The Influences of Inorganic Scintillator Optical Fiber Radiation Dosimeter in Some Conditions


In order to meet the increasing demands of modern radiotherapy, real time in-vivo dose measurement has recently attracted significant attention. A small, flexible optical fiber radiation dosimeter, with high signal-to-noise ratio (SNR) that employs inorganic scintillator materials is presented. In this paper, some properties are investigated under special conditions, such as saturation properties when the intensity of the X-Ray is increased and the influence of the temperature of the environment. These properties are important to practical considerations if the sensor is to be successfully deployed in-vivo.

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Qin, Z. , Hu, Y. , Ma, Y. , Zhao, W. , Sun, W. , Xie, T. , Jiang, C. , Zhang, D. , Chen, Z. , Wang, B. , Tian, H. and Lewis, E. (2017) The Influences of Inorganic Scintillator Optical Fiber Radiation Dosimeter in Some Conditions. Optics and Photonics Journal, 7, 81-85. doi: 10.4236/opj.2017.78B011.

1. Introduction

It is widely accepted that it is important to accurately deliver the dose during radiotherapy to adequately damage to the tumor cells whilst ideally causing no harm to the surrounding healthy tissue. The quality of the delivery of radiation therapy treatment depends on the ability to predict and measure the absorbed dose received by the whole volume being irradiated. As a “gold standard” instrument for Quality Assurance (QA purposes), Ionization chambers (ICs) are the instrument of choice for clinicians and radiotherapists. However, their relatively large size and the requirement for high voltage power supply make them unsuitable for in-vivo and internal use during patient treatment. In order to meet this requirement, a plastic optical fibre (POF) scintillation dosimeter which do not require pressure, or humidity corrections, with a simple “scintillator-fi- ber-Photomultiplier tube” (PMT) structure has previously been presented by Beddar et al. [1]. However, this dosimeter has a low light conversion efficiency, which means that it has reduced performance e.g. in terms of its Signal to Noise Ratio (SNR) particularly in the presence of external noise sources such as Cherenkov radiation and changes in the sensor response due to external temperature fluctuations. Therefore, many methods have been investigated to subtract the Cherenkov component [1] [2] [3], but until now no plastic scintillation dosimeter have actually been successfully applied in practice.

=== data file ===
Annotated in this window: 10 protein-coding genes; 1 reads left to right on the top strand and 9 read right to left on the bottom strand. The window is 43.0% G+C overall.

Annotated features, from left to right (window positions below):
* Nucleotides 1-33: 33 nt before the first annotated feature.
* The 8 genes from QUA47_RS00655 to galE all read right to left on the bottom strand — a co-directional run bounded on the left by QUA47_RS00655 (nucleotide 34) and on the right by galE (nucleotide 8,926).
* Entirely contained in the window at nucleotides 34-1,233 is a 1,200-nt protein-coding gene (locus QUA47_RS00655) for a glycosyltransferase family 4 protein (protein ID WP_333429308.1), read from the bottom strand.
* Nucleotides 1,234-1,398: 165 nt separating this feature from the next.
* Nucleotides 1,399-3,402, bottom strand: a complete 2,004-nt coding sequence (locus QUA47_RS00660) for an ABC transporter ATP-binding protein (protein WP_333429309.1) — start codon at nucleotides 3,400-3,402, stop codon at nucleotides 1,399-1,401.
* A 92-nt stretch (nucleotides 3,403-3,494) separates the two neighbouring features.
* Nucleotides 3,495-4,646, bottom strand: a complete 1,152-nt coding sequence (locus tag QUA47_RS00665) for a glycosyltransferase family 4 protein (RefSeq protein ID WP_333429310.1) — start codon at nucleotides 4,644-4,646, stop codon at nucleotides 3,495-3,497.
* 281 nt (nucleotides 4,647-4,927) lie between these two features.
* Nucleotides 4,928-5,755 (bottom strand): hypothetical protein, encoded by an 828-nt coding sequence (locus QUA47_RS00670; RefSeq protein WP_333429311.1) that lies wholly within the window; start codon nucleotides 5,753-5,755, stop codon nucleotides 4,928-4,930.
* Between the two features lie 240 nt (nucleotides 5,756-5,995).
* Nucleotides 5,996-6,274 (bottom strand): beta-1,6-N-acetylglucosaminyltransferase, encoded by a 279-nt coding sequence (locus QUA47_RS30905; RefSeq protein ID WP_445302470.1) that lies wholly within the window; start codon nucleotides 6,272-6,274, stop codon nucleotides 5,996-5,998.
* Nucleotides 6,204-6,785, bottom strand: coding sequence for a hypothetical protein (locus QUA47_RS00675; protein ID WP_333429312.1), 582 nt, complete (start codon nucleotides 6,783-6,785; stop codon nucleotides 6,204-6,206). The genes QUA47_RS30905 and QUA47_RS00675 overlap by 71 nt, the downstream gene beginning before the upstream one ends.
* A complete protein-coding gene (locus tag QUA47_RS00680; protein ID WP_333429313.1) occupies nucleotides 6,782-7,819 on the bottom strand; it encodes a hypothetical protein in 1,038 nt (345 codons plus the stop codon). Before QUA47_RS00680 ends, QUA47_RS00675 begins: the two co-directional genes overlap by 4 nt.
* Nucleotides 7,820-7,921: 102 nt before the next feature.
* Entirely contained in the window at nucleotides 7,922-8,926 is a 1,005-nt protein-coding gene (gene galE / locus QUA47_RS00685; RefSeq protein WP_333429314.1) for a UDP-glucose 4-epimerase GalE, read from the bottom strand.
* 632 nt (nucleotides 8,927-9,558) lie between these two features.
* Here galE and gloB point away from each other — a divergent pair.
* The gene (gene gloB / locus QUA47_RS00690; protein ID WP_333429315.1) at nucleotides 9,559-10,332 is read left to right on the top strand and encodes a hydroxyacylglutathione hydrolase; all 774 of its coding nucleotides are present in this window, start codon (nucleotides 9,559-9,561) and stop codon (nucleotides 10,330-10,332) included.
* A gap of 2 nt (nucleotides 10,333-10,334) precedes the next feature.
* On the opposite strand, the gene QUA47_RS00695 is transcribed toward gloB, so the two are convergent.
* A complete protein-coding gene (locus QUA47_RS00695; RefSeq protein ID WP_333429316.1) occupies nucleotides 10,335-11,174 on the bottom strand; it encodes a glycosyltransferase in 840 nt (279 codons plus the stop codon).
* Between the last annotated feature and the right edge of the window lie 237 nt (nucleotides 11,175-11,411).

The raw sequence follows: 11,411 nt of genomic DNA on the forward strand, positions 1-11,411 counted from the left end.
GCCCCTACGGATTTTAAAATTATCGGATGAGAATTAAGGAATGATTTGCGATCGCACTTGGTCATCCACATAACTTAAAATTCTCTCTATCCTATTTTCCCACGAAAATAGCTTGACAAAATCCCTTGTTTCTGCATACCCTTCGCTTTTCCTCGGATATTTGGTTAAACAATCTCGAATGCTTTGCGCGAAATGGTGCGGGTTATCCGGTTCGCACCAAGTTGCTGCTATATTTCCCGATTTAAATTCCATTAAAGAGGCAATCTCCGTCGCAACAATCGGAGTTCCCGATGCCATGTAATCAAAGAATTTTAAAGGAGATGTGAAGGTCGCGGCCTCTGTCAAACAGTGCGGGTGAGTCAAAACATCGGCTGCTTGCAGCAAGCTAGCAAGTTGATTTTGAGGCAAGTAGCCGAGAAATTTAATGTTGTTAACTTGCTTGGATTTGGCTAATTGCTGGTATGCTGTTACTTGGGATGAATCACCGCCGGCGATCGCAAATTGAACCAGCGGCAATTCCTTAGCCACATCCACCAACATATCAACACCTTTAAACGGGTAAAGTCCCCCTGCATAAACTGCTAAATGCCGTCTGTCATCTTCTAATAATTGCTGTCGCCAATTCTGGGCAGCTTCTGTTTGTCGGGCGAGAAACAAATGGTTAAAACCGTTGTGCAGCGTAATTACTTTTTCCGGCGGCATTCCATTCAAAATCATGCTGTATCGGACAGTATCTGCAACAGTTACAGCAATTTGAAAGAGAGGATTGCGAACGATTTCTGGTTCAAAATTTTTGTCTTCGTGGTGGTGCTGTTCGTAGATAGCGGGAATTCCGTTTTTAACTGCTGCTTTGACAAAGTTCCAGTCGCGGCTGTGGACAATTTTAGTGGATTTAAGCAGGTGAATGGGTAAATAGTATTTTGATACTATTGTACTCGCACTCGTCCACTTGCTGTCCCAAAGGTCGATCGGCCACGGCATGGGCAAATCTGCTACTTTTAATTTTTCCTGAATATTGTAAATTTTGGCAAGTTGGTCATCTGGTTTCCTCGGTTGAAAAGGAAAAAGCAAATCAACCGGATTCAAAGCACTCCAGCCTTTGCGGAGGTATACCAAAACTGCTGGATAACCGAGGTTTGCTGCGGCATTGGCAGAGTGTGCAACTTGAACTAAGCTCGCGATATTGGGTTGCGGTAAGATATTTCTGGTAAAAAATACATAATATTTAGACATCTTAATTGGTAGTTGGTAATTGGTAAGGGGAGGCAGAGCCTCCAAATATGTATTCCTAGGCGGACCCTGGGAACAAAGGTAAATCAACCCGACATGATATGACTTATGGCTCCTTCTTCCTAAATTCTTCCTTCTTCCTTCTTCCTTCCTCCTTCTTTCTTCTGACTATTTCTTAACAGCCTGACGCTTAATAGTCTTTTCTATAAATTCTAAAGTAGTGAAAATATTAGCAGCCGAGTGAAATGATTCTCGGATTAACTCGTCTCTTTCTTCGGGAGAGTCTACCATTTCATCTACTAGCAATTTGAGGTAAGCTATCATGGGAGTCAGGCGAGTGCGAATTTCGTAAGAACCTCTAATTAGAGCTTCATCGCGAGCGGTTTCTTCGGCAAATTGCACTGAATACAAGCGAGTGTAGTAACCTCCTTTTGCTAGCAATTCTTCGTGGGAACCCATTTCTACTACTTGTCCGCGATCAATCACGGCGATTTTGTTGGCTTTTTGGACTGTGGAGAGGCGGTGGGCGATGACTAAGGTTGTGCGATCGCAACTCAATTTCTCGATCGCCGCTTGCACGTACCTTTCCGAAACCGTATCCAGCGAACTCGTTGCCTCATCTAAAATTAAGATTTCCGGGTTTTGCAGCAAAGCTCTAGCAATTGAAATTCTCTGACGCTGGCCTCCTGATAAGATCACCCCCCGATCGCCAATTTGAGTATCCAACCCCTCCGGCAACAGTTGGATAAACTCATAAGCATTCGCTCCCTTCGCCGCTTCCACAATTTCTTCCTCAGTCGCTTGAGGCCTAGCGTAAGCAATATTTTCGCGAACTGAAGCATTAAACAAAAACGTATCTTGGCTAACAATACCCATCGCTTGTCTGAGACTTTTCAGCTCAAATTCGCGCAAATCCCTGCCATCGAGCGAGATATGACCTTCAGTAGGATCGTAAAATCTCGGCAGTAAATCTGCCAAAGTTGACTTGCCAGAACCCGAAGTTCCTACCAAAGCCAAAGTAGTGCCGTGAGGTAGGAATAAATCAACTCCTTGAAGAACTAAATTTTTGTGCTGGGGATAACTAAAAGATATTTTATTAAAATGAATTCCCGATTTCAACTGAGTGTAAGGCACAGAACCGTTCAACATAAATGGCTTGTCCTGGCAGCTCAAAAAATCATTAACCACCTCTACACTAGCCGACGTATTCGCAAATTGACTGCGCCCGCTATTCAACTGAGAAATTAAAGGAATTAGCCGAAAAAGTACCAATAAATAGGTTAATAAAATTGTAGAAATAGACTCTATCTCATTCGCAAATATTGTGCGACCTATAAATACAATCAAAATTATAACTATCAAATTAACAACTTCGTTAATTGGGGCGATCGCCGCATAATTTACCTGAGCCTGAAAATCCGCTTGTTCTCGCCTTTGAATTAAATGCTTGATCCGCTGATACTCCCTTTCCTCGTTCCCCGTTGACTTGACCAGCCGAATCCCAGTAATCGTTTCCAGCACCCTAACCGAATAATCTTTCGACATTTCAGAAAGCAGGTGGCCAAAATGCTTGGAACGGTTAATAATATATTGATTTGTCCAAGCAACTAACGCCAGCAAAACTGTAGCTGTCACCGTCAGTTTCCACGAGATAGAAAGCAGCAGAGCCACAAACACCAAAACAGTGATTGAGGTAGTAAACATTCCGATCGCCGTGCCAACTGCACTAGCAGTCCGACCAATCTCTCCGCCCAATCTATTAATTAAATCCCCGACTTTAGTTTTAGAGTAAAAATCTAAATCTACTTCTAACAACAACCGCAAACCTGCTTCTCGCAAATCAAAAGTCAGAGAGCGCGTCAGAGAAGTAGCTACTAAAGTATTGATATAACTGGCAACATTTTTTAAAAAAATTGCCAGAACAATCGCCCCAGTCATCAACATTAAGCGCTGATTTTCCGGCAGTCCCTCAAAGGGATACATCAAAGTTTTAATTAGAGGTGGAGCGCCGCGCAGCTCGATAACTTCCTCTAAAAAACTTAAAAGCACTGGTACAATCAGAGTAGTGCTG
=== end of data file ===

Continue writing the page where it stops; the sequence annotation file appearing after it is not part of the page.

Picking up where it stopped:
Alternatively, inorganic scintillator materials have shown great promise partly due to their relatively high light conversion efficiency. McCarthy et al., Qin et al. and O’Keeffe et al. designed a novel structure which embedded one kind of inorganic scintillator materials (Gd2O2S:Tb) into the core of the PMMA fibers [4] [5]. In these investigations, the contribution from Cherenkov radiation was lower than the background level of the noise. This dosimeter has exhibited good repeatability, excellent dose linearity (R2 of 0.9999) as well as being isotropic with respect to the radial angular dependence of its signal. In this paper, the saturation characteristics when the intensity of the X-Ray are increased and the temperature response are investigated.

2. Method

The experimental set up and placement of the equipment used in this investigation is shown schematically in Figure 1 which details a plastic fiber-optic dosimeter submerged in a water equivalent tank in a radiotherapy bunker room. The plastic fiber-optic dosimeter relies on the conversion of the incident radiation dose to a measurable visible optical signal by fluorescence. According to this phenomenon, the radiation dose could be tested by measuring the intensity of the fluorescence.

Figure 1. The device scheme of the experiment.

3. Result and Discussion

3.1. Saturation Property of the Inorganic Scintillator Materials

Subject to fluorescence yield restrictions of the scintillation material, when the intensity of the X-ray increases, the inorganic scintillator materials must reach a saturation status. Experiments to investigate the saturation property of different scintillation materials were designed by increasing the dose rate in steps from 100 MU/min, 200 MU/min, 300 MU/min, 400 MU/min, 500 MU/min to 600 MU/min (the maximum dose rate available from the clinical Linac of this investigation) at a submerged depth of 5 cm in water. Each exposure lasted 20 seconds.